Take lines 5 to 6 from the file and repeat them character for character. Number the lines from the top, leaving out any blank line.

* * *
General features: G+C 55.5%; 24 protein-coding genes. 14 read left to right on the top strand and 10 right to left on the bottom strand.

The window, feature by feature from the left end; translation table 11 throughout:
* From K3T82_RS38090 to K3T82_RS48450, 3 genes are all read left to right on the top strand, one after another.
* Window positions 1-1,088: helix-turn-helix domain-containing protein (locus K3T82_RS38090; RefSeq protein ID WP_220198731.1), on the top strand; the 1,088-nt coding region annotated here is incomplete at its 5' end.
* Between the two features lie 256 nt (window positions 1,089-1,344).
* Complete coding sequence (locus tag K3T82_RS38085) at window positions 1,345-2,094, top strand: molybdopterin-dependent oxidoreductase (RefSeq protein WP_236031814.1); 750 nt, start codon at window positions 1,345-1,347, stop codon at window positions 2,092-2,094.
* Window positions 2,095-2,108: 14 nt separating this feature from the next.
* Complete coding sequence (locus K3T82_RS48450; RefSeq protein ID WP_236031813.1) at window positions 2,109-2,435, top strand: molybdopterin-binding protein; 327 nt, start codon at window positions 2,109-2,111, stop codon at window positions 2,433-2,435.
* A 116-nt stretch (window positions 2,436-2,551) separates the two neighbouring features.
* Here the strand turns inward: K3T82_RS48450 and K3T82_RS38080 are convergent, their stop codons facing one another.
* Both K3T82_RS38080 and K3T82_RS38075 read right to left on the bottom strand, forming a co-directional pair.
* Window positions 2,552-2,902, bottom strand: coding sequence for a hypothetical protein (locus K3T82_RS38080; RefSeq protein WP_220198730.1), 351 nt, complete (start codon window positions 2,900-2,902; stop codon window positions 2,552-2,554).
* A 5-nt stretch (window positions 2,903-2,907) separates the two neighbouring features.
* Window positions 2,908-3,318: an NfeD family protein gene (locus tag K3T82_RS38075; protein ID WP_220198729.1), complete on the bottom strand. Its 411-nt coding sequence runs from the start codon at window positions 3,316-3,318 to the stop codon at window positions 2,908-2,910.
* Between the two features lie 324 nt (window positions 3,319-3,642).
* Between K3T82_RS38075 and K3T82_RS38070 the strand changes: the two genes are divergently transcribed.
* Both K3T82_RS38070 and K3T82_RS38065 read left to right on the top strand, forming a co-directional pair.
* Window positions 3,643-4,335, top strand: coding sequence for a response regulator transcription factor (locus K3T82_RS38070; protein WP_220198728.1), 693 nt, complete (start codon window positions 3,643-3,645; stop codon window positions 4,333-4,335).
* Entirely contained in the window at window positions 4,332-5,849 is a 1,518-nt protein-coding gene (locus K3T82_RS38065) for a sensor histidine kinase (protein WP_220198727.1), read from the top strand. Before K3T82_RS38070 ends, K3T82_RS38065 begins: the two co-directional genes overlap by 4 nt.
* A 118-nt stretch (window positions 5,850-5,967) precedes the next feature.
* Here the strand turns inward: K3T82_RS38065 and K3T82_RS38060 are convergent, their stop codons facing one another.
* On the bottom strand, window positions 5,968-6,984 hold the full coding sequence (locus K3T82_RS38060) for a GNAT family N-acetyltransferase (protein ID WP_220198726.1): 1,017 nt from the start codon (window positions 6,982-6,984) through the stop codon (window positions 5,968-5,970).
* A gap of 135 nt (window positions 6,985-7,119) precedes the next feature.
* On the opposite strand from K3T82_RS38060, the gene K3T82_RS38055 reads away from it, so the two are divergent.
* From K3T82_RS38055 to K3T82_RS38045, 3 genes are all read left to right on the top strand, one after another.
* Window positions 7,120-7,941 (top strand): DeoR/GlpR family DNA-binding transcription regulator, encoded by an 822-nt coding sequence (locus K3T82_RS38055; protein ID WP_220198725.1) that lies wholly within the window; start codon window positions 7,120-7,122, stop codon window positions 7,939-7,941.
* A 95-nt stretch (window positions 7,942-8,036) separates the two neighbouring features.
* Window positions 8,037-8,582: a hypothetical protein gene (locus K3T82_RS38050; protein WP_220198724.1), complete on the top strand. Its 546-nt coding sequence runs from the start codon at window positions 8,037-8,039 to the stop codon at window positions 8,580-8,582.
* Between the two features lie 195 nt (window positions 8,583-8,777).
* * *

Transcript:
* Between the two features lie 256 nt (window positions 1,089-1,344).
* Complete coding sequence (locus tag K3T82_RS38085) at window positions 1,345-2,094, top strand: molybdopterin-dependent oxidoreductase (RefSeq protein WP_236031814.1); 750 nt, start codon at window positions 1,345-1,347, stop codon at window positions 2,092-2,094.